Fire produces toxicants that can pose a health risk. Our ancestors had the ability to detoxify them, but harmful mutations have hampered our capacity for it
Human technology is advanced thanks to our socialising. By staying mobile and/or living in large groups we can learn from more people.
Creationists claim to have done research showing eoliths are ancient artefacts that turn evolution on its head. In reality, their work is hopelessly flawed.
Cooking could have given us the energy to evolve big brains. But the difference between the invention of fire and our brains growth reveals this is false
Over the course of human brain evolution our noggin has become more bloodthirsty. Literally. It needs more blood than would be expected given its size.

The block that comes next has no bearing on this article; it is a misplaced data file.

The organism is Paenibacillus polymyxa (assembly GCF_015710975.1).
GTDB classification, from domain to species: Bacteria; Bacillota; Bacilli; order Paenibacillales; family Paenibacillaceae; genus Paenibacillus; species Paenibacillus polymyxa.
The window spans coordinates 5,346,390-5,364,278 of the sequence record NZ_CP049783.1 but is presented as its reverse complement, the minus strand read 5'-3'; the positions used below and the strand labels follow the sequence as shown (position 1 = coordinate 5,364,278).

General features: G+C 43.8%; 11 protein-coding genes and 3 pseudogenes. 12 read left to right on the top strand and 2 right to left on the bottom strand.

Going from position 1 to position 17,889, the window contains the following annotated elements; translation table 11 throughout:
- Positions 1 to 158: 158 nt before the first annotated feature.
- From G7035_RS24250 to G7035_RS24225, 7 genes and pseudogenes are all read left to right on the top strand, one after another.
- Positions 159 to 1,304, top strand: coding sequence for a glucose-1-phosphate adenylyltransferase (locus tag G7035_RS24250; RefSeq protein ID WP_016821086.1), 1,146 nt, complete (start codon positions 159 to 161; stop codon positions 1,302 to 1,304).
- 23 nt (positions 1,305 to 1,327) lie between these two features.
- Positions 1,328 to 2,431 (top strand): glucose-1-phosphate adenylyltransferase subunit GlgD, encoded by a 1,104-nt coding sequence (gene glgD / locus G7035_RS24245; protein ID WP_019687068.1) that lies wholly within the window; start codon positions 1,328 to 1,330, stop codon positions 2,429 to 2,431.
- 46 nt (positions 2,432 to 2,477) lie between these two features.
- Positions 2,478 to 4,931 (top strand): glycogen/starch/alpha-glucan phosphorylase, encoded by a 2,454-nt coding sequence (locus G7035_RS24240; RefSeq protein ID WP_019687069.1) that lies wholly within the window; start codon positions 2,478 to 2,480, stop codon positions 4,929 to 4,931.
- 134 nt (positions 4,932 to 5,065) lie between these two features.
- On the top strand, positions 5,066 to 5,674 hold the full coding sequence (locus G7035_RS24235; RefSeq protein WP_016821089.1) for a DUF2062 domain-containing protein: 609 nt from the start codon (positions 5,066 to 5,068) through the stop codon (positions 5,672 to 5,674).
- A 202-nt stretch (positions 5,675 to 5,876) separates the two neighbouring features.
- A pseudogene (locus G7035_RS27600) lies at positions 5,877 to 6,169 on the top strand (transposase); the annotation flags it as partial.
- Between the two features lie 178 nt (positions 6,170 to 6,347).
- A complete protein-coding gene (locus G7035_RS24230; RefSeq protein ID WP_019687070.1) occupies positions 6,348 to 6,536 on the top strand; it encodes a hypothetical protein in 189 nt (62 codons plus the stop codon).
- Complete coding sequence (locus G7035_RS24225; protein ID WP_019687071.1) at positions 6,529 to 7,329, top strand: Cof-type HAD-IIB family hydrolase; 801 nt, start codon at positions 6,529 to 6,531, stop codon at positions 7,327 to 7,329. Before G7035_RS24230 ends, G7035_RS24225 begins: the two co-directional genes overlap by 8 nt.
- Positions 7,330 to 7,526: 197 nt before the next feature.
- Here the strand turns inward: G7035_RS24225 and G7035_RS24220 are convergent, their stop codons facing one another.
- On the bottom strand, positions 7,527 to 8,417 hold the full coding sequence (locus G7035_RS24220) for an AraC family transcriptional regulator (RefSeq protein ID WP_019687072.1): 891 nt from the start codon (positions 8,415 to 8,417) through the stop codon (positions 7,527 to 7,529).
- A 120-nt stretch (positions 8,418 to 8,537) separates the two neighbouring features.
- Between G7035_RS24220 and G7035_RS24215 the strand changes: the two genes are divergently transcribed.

A long-term study of the “palaeolithic diet” of Australopithecus reveals they were extremely flexible, well suited to the climate change they experienced.
Research has found that a high status increases men’s reproductive success. Thus, the drive to increase status likely evolved to maximise this success
Only ~10% of Homo sapiens are left-handed. This is true in both modern populations and fossils. The dominant hand of more than 50 European fossils has been identified. 47 are right-handed (92%). This stands in stark contrast to our chimpanzee cousins; for whom hand preference is closer
People have evolved to flourish in social groups. As a result of this social isolation is bad for us, increasing some health risk factors more than smoking
Glaciers covered much of Europe around 20,000 years ago. But that was their peak, called the Last Glacial Maximum. After that, they began retreating and Europe began warming. Humans exploited this change, spreading north into places previously covered by ice. It seemed that things were